“What that tells me is, he trusts his body,” McMillan said. “What you look for in a player when they come back injury, especially being off for a year, is hesitancy. And I didn’t think he played hesitant out there.”

Oladipo missed shots, threaded some nice passes – he finished with nine points, four assists, two rebounds and two turnovers — and got over some early jitters. He was appreciative enough to be back that, in the home locker room, he thanked his teammates both before and after the game.

The guys lifted me up, holding it down out there. They’ve been great people before basketball players.”

Victor Oladipo

“There was a lot surrounding my return,” Oladipo said. He talked and talked after the game because, just like he had missed a season’s worth of playing appearances, he also missed a year’s worth of postgame podiums.

“I just wanted to thank them because they needed to hear it. Guys who don’t play that much were playing with me [3-on-3, 4-on-4] pretty much every day or every other day trying to get me ready. They guys lifted me up, holding it down out there [for this season’s surprising start]. They’ve been great people before basketball players.”

They’re going to need to stay that way. Working Oladipo back in for a night or two is an adrenaline thing, but reconfiguring the lineups and the pecking order of a team that has been thriving can be tricky. How long it takes the 27-year-old guard to regain his All-Star form, that’s big. But giving him the room to do it without losing the contributions or focus of teammates who’ve been fighting without the cavalry could be even bigger.

McMillan knows it and isn’t even sugar-coating it. Right off, he named the three players whose roles and minutes might get shaved now: guards Aaron Holiday, T.J. McConnell and Jeremy Lamb.

The latter two were fine against Chicago, logging their customary minutes. But Holiday got a DNP-CD; his 10.4 points, his 3.5 rebounds, his floor work and his defense weren’t needed because of the matchups McMillan sought. And in the coming days, weeks and months, it could be the other two whose toes get stepped on.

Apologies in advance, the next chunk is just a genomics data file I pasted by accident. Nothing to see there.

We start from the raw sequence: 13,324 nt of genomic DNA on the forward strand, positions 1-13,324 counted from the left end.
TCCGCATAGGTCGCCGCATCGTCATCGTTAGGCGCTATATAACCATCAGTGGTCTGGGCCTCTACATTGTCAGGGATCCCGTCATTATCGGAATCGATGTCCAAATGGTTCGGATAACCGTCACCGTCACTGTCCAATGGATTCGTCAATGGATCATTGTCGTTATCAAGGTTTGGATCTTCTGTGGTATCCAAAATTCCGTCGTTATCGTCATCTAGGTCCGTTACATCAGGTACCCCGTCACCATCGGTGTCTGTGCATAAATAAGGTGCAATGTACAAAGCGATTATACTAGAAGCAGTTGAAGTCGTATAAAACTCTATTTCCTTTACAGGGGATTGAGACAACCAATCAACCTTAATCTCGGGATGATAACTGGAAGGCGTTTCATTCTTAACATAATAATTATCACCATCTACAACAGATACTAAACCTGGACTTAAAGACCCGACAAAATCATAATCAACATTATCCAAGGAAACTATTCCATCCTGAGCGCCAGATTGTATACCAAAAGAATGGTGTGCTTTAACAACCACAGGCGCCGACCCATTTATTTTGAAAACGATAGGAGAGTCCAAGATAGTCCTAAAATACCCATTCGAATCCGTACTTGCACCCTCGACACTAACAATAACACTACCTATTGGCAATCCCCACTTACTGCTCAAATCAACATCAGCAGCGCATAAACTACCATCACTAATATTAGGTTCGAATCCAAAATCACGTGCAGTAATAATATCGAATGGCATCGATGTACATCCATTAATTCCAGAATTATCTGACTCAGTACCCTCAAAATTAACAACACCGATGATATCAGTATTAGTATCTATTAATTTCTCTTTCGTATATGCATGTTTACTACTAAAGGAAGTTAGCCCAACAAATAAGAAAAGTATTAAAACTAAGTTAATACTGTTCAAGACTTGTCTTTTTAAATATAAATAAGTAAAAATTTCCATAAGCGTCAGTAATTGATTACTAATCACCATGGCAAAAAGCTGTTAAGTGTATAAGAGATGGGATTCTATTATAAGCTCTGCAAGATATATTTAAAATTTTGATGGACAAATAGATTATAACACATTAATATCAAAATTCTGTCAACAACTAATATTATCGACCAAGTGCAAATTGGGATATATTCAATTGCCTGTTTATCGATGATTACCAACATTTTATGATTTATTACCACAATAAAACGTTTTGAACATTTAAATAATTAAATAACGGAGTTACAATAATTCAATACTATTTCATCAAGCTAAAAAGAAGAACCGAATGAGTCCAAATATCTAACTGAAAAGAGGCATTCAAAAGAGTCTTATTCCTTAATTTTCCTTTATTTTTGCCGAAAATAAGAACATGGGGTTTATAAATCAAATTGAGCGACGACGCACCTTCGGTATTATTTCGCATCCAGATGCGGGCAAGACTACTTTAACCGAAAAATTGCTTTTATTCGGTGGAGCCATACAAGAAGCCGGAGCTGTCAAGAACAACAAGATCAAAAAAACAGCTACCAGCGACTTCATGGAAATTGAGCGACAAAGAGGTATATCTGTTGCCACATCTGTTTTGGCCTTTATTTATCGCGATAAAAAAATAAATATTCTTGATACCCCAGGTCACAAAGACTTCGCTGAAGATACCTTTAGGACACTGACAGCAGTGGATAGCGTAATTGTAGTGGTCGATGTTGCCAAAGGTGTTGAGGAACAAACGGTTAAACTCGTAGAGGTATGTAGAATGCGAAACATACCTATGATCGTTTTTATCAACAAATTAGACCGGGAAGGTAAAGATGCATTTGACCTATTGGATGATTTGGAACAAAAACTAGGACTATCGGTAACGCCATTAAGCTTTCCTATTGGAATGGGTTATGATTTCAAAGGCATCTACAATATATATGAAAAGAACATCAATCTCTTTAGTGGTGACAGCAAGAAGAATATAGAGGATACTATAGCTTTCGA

“When a player gets hurt, [another] player steps up into his role,” said Bulls coach Jim Boylen. “That is easier than when that [injured] player comes back and [the replacement] has to step back into the role he previously had. That’s the trick. It’s very difficult.

“‘I’m going from playing these minutes to these minutes now, and I’ve got to do it the right way and play hard.’ It’s hard on everybody.”

One game in and given the outcome, there mostly was kumbaya emanating from the Pacers. Time will tell. Factor in so many new faces who just got their first game experience with Oladipo – guys such as Brogdon, McConnell, Lamb, Justin Holiday, T.J. Warren – and there clearly is a lot of learning to do.

“Any time you add a guy like Vic, things are going to change. And they’re going to change for the better,” McConnell said. “We just have to figure out the way he plays, because we’re new to this team. Figure out his spots and everything. So it’s an adjustment period, but for the better.”

If so, the Pacers will have gotten a week’s jump on the league’s trade deadline, adding talent without shedding a soul. That could generate a lot of moments worth staying in.

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Steve Aschburner has written about the NBA since 1980. You can e-mail him here, find his archive here and follow him on Twitter.